holding that exclusion of a litigant from the courtroom must comport with due processSummary of this case from Estate of Barnwell v. Grigsby
Argued February 13, 1985.
Decided June 25, 1985.
Thomas H. Bleakley, Brian J. McKeen (argued), Detroit, Mich., for plaintiffs-appellants.
Konrad D. Kohl (argued), Michael L. Updike, Altero J. Alteri, Farmington Hills, Mich., for defendant-appellee.
Appeal from the United States District Court for the Eastern District of Michigan.
Before ENGEL and KEITH, Circuit Judges, and CELEBREZZE, Senior Circuit Judge.
Plaintiffs-appellants Catherine and Frank Helminski, as Next Friends of their minor son, Hugh, brought this products liability suit against defendant-appellee Ayerst Laboratories. The Helminskis contended that Hugh's in utero exposure to Fluothane, a surgical anesthetic manufactured by Ayerst, resulted in injury to his developing nervous system. Specifically, they alleged that Ayerst Laboratories was negligent in testing and marketing Fluothane without warning of potential injury to a fetus, breached express and implied warranties that the product was safe for use by operating room personnel in the first trimester of pregnancy, committed fraud and deceit in marketing Fluothane, and should be held strictly liable for marketing the product. The essence of Ayerst's defense was that Hugh's condition was not the result of in utero exposure to its product. After a six-day trial, the jury returned a verdict of no cause of action. The district court denied the Helminskis' subsequent motion for a new trial. From this ruling, the Helminskis appeal.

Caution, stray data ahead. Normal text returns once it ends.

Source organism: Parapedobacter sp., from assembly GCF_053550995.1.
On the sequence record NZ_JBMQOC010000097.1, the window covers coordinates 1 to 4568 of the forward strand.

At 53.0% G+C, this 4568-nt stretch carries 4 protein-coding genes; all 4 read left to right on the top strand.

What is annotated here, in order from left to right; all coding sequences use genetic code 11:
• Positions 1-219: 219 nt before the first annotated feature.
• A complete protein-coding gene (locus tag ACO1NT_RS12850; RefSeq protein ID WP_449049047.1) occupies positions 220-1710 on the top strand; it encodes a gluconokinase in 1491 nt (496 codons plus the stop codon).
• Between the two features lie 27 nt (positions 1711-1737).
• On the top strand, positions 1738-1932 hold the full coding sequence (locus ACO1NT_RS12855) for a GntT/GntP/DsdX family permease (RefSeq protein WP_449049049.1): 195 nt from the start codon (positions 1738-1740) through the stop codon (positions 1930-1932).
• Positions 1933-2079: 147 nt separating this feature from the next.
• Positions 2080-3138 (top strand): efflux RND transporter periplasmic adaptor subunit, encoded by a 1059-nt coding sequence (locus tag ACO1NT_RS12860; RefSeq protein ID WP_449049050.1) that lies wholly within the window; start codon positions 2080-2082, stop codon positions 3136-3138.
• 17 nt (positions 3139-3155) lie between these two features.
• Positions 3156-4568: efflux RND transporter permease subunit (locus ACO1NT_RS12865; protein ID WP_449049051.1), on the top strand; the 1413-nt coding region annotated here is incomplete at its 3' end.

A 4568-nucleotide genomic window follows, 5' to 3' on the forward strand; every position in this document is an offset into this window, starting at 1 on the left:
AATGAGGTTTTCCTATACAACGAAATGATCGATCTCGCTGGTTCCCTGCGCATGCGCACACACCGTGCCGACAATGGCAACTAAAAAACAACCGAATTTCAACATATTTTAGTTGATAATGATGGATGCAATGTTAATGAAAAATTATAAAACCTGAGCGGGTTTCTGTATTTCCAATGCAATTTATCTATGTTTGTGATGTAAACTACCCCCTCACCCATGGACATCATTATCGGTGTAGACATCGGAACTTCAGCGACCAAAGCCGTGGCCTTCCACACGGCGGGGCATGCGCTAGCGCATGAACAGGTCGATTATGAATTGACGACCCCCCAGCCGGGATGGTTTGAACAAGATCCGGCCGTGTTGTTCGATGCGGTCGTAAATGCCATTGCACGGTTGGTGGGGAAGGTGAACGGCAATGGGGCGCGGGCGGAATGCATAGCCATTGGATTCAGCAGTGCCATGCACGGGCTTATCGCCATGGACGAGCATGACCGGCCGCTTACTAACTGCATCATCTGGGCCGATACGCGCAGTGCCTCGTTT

Fluothane is the trade or brand name of halothane, a general anesthetic, which is a central nervous system depressant. Ayerst received permission from the Food and Drug Administration to market Fluothane as a surgical anesthetic in 1958.
Catherine Helminski was a certified registered nurse anesthetist. During the entire term of her pregnancy with Hugh, she was employed full-time administering anesthesia to patients undergoing surgery. Fluothane was used in over 90% of the 148 surgical procedures in which Mrs. Helminski administered anesthesia. Both parties agree that during the course of the pregnancy Mrs. Helminski was exposed to Fluothane, although they disagree as to the extent of such exposure.